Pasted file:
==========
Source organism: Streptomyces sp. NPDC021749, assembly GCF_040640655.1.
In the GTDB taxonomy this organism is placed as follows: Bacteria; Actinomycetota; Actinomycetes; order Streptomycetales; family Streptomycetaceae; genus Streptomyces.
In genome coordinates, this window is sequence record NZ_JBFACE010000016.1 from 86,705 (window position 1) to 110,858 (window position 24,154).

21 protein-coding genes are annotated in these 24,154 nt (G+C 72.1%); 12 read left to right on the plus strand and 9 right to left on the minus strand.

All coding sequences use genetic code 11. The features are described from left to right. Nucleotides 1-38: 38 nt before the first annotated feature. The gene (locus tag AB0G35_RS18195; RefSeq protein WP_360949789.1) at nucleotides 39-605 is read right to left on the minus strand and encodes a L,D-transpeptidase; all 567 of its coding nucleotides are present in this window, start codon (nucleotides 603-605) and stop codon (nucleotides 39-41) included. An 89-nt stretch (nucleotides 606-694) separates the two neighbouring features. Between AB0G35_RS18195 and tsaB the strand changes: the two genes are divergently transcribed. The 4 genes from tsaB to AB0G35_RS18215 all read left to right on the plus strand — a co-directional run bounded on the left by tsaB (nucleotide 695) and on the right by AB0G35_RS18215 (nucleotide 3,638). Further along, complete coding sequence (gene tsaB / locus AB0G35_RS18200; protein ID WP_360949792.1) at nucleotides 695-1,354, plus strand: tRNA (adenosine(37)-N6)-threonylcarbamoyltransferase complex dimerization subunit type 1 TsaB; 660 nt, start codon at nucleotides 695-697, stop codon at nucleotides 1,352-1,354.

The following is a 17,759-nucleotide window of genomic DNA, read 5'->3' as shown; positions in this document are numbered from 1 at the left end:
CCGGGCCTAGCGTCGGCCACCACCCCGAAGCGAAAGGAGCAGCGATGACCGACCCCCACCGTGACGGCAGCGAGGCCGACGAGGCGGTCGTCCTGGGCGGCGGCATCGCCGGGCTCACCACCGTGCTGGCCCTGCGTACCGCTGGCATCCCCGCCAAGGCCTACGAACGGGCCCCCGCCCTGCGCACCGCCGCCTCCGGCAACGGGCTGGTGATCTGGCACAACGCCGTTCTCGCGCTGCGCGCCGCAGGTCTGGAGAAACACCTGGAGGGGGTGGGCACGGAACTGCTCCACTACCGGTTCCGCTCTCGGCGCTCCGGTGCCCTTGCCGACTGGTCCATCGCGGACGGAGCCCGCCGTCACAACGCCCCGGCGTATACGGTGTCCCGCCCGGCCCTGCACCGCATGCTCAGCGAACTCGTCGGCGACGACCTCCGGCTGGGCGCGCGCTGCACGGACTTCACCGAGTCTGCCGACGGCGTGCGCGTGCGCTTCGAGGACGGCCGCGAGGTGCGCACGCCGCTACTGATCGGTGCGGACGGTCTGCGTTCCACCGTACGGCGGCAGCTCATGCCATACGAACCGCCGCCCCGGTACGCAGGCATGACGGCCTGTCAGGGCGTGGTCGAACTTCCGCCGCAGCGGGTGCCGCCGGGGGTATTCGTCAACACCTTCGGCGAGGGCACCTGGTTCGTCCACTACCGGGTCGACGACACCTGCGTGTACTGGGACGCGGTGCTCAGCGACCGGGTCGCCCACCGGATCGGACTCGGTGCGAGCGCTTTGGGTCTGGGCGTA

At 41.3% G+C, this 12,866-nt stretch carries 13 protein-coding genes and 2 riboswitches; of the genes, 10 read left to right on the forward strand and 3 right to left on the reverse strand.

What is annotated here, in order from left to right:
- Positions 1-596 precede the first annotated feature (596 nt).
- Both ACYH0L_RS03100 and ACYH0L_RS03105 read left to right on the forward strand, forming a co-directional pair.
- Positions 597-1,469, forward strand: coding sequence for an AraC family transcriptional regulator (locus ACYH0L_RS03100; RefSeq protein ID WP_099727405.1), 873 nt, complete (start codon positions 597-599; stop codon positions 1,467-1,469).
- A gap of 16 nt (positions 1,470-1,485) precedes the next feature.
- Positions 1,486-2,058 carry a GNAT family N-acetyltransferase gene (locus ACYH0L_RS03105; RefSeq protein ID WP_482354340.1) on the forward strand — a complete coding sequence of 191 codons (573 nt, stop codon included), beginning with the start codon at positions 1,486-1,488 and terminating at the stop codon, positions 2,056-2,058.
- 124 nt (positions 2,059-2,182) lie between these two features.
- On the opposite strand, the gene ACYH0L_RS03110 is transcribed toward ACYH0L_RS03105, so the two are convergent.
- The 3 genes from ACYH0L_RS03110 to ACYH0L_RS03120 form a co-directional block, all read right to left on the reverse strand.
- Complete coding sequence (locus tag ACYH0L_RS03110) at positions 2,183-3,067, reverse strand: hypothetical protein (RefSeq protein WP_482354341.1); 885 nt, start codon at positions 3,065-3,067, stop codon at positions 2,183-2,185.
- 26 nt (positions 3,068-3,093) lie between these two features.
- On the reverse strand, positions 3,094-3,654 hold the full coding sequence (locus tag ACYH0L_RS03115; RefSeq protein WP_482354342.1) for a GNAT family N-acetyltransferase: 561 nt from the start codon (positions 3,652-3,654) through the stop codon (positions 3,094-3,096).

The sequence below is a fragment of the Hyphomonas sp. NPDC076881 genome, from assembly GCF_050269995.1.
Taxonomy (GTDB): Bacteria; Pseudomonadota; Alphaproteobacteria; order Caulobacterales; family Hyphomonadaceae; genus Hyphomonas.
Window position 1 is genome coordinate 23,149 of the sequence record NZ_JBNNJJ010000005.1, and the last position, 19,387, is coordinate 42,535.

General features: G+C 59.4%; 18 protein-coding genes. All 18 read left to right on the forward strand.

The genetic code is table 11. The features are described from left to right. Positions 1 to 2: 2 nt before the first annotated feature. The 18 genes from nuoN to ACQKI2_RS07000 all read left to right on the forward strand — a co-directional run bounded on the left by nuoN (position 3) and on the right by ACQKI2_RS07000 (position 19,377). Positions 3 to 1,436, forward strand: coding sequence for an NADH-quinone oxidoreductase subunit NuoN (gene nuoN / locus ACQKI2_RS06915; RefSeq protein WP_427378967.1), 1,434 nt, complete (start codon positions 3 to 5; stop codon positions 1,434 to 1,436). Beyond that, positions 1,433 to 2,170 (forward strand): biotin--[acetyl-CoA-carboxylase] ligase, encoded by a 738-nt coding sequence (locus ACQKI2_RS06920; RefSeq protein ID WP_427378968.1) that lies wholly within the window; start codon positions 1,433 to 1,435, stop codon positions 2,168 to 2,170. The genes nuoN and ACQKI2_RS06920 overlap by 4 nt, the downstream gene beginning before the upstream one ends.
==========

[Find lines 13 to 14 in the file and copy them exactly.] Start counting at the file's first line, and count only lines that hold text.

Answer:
- A gap of 16 nt (positions 1,470-1,485) precedes the next feature.
- Positions 1,486-2,058 carry a GNAT family N-acetyltransferase gene (locus ACYH0L_RS03105; RefSeq protein ID WP_482354340.1) on the forward strand — a complete coding sequence of 191 codons (573 nt, stop codon included), beginning with the start codon at positions 1,486-1,488 and terminating at the stop codon, positions 2,056-2,058.